Wednesday, September 28, 2016

INTERVIEW: Warlords Tournament Winner Sedge

Today I have an interview with Rob "Sedge" Sedgeman, the winner of the Games Workshop Warlords event, Warhammer Livestream star, and Bonesplitterz Wurrgog Prophet. Find out how he got into the hobby, what it was like knowing that hundreds of people were watching him play live, and how he got 2,000 points of orruks painted so quickly!

Tyler: What first drew you into the hobby?

Sedge: So I’ve loved the hobby for years. I was introduced to miniatures on a school bus in 1985 (yes I really am that old) which lead to me to my first purchase, a lead skeleton horseman from Grenadier miniatures. I was hooked. I painted that the hose more than once with thick Humbrol paints till you couldn’t see the ribs of the horse any more. Years passed and my collection grew, WFB 3rd Edition game was introduced to my adolescent brain my introduction was complete. I would be a Wargammer for my sins.

Tyler: How long have you been playing competitively?

Sedge: Competitive Warhammer was introduced in 1999 when the club I was in, Battle Force Pompey (now Pompey Pirates), organised a trip from Portsmouth to Warhammer world to take part in our clubs first event at Warhammer world. Now it was a much more basic affair in Lenton that modern offerings that GW provide but I loved it. Myself and club mate Alan Thompson, a hero of the early tournament scene, both did incredibly well for a first event. Max points by game 4, only one more to go for the first ever max 100 score. End of game 5 and it looked like I would get it when Alan popped over and announced he was the ‘first’; just as my chances slipped away on last roll of dice brought back my opponents Slann from death (the infamous escape card from the magic card deck). The excite was real, the competition, the drinking and the friends I made would be with me for a very long time. I’ve attended many events now but each brings something new and the enjoyment is still as fresh as the first.

Tyler: Do you prefer competitive play over narrative play?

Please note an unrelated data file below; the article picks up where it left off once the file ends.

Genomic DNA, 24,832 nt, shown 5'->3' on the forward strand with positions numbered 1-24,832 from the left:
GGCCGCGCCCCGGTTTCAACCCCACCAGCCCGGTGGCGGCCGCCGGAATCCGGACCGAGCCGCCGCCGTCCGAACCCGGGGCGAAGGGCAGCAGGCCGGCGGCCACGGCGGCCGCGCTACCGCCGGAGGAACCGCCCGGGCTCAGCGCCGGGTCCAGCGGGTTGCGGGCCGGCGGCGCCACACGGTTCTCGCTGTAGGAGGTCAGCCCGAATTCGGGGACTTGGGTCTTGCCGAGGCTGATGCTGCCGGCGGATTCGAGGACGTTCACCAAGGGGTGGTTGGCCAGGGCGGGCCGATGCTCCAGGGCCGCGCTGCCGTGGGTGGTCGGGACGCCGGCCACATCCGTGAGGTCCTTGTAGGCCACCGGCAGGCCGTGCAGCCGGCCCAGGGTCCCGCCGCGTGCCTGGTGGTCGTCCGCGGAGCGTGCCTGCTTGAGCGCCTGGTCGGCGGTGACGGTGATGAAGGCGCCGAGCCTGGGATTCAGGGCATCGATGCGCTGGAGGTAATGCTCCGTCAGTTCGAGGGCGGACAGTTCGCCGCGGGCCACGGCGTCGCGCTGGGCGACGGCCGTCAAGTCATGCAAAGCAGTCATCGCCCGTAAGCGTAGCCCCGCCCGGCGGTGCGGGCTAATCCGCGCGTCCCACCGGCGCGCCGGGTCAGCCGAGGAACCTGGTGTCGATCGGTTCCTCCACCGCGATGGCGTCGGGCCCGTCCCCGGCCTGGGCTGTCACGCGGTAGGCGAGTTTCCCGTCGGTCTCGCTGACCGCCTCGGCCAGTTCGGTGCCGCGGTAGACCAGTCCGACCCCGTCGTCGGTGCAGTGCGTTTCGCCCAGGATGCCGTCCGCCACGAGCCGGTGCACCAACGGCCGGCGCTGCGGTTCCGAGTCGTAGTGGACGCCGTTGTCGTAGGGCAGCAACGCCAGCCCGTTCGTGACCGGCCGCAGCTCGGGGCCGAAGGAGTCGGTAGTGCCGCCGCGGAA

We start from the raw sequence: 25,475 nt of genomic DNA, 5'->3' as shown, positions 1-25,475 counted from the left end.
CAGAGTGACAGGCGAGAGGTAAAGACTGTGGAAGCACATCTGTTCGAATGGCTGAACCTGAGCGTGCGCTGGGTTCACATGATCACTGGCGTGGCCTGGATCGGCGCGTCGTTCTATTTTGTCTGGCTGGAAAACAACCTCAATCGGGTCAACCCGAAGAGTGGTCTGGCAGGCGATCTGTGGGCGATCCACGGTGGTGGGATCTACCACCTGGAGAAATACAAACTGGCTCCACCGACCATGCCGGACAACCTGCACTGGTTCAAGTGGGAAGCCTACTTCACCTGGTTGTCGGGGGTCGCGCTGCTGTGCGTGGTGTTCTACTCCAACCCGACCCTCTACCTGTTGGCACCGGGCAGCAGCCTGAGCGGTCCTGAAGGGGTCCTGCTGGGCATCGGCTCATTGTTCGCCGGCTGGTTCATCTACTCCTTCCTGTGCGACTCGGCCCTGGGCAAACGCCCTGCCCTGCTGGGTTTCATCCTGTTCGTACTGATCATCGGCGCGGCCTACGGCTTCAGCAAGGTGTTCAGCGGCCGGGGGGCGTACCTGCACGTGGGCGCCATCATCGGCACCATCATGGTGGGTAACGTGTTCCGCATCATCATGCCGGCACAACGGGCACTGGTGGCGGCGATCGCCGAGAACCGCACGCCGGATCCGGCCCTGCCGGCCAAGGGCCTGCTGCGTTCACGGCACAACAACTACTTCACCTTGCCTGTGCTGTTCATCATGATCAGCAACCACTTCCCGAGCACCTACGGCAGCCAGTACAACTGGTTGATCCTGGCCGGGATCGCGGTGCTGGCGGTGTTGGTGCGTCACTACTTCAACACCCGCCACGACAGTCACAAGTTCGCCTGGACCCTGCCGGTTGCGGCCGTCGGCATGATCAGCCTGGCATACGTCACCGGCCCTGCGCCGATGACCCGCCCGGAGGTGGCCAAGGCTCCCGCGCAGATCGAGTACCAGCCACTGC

Sedge: Though I enjoy narrative I’ve always considered myself a tournament player. Equal armies battling lead by competent generals in the pursuit of victory, nothing finer. This has led me to generally play practice games for upcoming events. Recently with the release of AoS I have found myself playing more narrative games especially with introducing my two sons to the game (Ollie 10 and Louis 8). The Generals handbook has helped my step away from the uber-competitive gaming.

Tyler: What were your thoughts on AoS when it first came out?

Sedge: So the introduction of AoS! Blimey what a ride. I went through the lot; Grief, rage and denial. I stepped away from 8th and into a post Warhammer world where I dabbled in some other games namely Star Wars Armada (a truly epic game of space battles with epic sized ships). I was finally reintroduced to AoS by my good friend Carl Smith, two games in (a Loss and a draw) and I was hooked again.

Tyler: Do you think the General’s Handbook was needed to “fix” AoS?

Sedge: Was it needed? No. The community had got together and did an awesome job of creating some interesting and different balancing systems. The big ones were obviously Clash comp and South Coast but we also had a clever local one called PCK. It mathematically score the units and forced a balanced game by weighting stronger and weaker units together. Take the filth then take that fluff choice to balance it out. Genius. The Handbook is great for the wider community though, effectively introducing a version of the SCGT comp to the masses. Also the scenarios are very useful to get games going.

Tyler: What other games do you play?

Sedge: To be honest I don’t really play anything else. I haven’t the time. If I could it would be more SW Armada and board games.

Tyler: What made you choose the Bonesplitterz as your army to take to Warlords?

Sedge: Why Bonesplitterz? Well my High elves which I painted for the SCGT had been made almost irrelevant with some of the changes to the army structure. I had spent an awful lot of time building and paint a huge force, mainly with very old OOP models. All the blades were airbrushed blue NMM a true labour of love. But something new! I went back to Ogres for a little while but having used them for years I really needed something different. Bonesplitterz had just been released along with an accompanying episode from Facehammer which kind of struck a chord. I could see if it was possible to do in time for Warlords and the answer, only just! The army is just cool. Who doesn’t love the idea of hordes of anything swarming across the board and this was an army that suited that horde mentality well, something I love. Also there are plenty of synergy in the list which appealed to my inner gamer, get them to work and it would be a thing of beauty.